Flower of the month (March 2012) – Protea subvestita Common name: Lipflower protea / sugarbush Qhoza, Zulu: Isiqalaba Borrowed Qhoza name by Basotho: Seqalaba se sesoeu
Flower of the month (February 2012) Disa cephalotes subsp. cephalotes
Description Asteraceae – Daisy family Felicia drakensbergensis is a domed shaped and grey leaved shrub. It grows to a height of 0.1-0.3meters, same behaviour with any other high altitude shrub species. Blue flowers about 5mm in diameter, 8-13 ray florets. Full bloom December – February. When in full flower, it completely covers the entire plant with flowers leaving the leaves and stems hidden from view. DID YOU KNOW DAISY FAMILY IS THE BIGGEST PLANT FAMILY IN LESOTHO?
If you are lucky enough to have good timing and an adventurous spirit, you may just stumble across some of these hidden treasures of Maloti Mountains. Introduction: It is sometimes interesting to follow-up and find out the meaning of this long scientific tongue twisting names i.e. Hesperantha schelpeana Hesperos – Evening Anthos – Flowers schelpeana – named after plant ecologist named E.A.C.L.E. Schelpe
Introduction: Some of these small but lovely flowers are very clever as they only show themselves in a very dry grassland habitat or sometimes immediately after grassland burning they become the first conspicuous flowers to be realized. This behavior makes it easy again to be realized by pollinators as there will be less competition around it.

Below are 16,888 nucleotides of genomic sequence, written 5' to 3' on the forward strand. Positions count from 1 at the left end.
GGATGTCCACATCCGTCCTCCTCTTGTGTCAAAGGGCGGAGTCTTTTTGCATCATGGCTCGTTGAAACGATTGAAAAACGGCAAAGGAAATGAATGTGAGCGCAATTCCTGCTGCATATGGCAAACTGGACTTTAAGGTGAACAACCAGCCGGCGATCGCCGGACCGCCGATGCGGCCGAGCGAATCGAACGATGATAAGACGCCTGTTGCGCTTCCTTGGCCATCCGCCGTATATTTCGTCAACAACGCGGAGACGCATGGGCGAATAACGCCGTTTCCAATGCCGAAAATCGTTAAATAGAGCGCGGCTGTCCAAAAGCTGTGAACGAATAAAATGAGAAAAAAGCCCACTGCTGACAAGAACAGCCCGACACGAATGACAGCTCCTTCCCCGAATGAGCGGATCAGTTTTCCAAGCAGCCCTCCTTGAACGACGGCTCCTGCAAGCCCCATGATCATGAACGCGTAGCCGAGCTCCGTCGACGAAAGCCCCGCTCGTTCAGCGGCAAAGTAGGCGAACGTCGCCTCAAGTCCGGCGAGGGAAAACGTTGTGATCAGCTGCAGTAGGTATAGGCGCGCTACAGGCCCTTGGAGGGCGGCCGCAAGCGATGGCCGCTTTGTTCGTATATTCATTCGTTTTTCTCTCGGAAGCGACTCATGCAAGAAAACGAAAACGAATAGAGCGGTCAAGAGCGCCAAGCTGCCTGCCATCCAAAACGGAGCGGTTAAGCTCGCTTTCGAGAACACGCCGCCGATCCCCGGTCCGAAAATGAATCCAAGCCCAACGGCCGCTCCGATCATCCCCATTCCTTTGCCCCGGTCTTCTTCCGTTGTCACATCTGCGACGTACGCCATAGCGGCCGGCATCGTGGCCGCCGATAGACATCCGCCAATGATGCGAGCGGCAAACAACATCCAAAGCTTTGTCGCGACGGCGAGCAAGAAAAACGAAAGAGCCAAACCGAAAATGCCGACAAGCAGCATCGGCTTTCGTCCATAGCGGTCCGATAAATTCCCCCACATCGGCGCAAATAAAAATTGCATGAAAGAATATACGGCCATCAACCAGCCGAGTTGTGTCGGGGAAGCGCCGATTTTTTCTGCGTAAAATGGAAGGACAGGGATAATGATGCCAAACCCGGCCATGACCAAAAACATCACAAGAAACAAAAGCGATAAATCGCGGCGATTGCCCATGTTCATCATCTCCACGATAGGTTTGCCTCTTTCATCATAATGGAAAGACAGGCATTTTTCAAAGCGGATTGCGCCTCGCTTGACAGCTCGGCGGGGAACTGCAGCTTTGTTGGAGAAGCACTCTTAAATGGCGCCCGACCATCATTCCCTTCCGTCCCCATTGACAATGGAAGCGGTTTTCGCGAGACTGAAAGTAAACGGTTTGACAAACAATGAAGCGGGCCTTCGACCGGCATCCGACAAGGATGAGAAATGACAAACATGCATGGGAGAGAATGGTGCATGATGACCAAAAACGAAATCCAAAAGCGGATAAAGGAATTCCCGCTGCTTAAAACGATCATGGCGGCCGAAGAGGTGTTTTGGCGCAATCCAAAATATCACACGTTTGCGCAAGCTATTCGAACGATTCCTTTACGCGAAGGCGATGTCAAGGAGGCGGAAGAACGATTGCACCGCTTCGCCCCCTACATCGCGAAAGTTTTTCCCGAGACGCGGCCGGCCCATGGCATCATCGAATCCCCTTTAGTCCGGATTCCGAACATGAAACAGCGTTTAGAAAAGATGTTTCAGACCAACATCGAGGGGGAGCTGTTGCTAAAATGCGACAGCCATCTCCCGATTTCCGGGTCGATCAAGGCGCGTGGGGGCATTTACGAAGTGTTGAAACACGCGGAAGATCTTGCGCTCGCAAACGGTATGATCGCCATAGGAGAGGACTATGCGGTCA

September is still a very dry month left with few pockets of snow in the high altitude areas of Lesotho. The competition for pollination and survival of high altitude flowers can be seen in so many mechanisms implied by plants in these areas. As such some of species behave more or less the same as those in in the European Alps such as plant species as Soldanellasp which flowers brightly immediately after the snow melt. The trick being, for it…
This is where you find a mosaic of species ranging from red, white, pink, yellow, blue, maroon and etc. When almost all the species have finished flowering, the little white and yellow throated beauties will always be found as the last offer for a flower hunter to enjoy.
The name Hesperantha means ‘evening flower’ and the genus comprises 65 species which are distributed through both the summer and winter rainfall areas of South Africa.